Preprint Article Version 1 Preserved in Portico This version is not peer-reviewed

Altering Nitrogen Sources Affects Growth Carbon Costs in Vachellia nilotica Growing in Nutrient Deficient Grassland Soils

Version 1 : Received: 23 July 2021 / Approved: 26 July 2021 / Online: 26 July 2021 (09:49:12 CEST)

A peer-reviewed article of this Preprint also exists.

Sithole, N.; Tsvuura, Z.; Kirkman, K.; Magadlela, A. Altering Nitrogen Sources Affects Growth Carbon Costs in Vachellia nilotica Growing in Nutrient-Deficient Grassland Soils. Plants 2021, 10, 1762. Sithole, N.; Tsvuura, Z.; Kirkman, K.; Magadlela, A. Altering Nitrogen Sources Affects Growth Carbon Costs in Vachellia nilotica Growing in Nutrient-Deficient Grassland Soils. Plants 2021, 10, 1762.

Journal reference: Plants 2021, 10, 1762
DOI: 10.3390/plants10091762

Abstract

Vachellia nilotica (L.) Willd. Ex Del. is multipurpose leguminous tree which is common in grass-land and savanna ecosystems in southern and eastern Africa. These ecosystem soils are reported to be acidic and nutrient limited, specifically with regards to nitrogen (N) and phosphorus (P). The presence of this plant in these terrestrial ecosystems improves soil fertility benefiting the sur-rounding vegetation due to its ability fix atmospheric N. This study seeks to understand the mi-crobial symbiosis and physiological adaptations of V. nilotica in these acidic and nutrient defi-cient KZN soils. The soils used for this study were collected from the Ukulinga Grassland Nutri-ent Experiment located at the Ukulinga research farm of the University of KwaZulu-Natal, Pie-termaritzburg, South Africa. Due to long-term soil nutrient addition treatments, these soils of-fered a diverse nutrient variation for better understanding the effects of acidity and nutrient var-iation on microbial symbiosis, plant nutrition and biomass accumulation of V. nilotica. V. nilotica was able to maintain growth by relying on both atmospheric and soil derived N across all treat-ments decreasing carbon (C) growth costs. There was an increased reliance on atmospheric de-rived N of un-nodulated high N treated plants. The plants grown in high N+P soils were able to nodulate with various species from the Mesorhizobium genus which resulted in an increased bio-mass compared to other plants. The results of this study show that V. nilotica can alter N sources to reduce C growth costs. Also, free-living N2 fixing bacteria play an important role under P deficient conditions.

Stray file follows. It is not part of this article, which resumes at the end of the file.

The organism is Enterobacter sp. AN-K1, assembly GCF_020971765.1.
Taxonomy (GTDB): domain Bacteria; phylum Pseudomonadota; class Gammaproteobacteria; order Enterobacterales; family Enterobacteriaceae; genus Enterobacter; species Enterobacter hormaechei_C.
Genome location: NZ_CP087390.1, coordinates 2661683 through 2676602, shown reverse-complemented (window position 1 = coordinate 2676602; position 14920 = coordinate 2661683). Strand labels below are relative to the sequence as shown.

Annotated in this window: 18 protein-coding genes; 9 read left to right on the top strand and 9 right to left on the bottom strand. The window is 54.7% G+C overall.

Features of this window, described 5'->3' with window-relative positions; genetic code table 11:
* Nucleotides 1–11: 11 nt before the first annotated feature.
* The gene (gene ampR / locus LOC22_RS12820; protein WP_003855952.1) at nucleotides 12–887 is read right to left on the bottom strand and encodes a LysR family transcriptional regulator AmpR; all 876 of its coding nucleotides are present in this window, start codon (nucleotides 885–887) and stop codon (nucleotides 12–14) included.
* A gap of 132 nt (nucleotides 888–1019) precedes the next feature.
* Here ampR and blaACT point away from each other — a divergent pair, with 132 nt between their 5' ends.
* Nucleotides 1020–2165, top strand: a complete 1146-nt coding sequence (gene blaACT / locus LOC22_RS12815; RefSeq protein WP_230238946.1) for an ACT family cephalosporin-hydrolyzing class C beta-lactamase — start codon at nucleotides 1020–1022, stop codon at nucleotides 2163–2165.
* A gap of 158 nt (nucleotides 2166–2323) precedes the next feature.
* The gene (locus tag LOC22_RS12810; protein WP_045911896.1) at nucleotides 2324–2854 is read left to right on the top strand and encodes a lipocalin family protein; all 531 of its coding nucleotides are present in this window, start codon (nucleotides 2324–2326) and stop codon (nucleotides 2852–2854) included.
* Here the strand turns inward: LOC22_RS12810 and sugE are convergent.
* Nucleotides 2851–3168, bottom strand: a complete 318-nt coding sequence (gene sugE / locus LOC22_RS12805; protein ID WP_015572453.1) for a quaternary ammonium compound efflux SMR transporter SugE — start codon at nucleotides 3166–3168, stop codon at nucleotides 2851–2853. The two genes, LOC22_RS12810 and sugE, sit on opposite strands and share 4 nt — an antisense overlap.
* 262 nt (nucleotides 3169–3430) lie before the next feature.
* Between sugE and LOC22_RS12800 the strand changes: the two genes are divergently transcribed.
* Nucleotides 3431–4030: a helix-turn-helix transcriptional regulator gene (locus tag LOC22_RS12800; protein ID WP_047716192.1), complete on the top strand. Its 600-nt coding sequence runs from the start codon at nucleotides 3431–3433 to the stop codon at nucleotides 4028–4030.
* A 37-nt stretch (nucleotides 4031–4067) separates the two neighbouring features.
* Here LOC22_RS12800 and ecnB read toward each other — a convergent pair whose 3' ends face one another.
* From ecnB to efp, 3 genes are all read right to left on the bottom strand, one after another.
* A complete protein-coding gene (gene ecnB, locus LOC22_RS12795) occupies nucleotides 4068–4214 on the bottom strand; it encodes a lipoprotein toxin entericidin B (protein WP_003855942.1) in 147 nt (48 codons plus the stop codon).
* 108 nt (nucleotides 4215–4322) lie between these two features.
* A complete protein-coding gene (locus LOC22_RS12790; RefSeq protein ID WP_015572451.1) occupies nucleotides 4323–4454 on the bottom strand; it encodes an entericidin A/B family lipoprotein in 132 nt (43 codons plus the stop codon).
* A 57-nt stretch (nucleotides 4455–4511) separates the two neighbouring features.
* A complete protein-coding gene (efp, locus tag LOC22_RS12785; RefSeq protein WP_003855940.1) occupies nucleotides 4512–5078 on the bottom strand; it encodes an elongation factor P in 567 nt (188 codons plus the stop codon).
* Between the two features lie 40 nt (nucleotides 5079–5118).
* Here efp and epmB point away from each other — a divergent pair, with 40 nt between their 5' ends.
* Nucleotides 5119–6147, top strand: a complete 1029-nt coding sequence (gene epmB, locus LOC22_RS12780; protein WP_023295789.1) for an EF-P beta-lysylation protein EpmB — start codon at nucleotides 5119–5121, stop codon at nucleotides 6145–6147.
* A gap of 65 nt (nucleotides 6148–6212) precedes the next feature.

Keywords

KwaZulu-Natal grassland soils; P deficiency; Vachellia nilotica; N- fixing bacteria; Mesorhizo-bium

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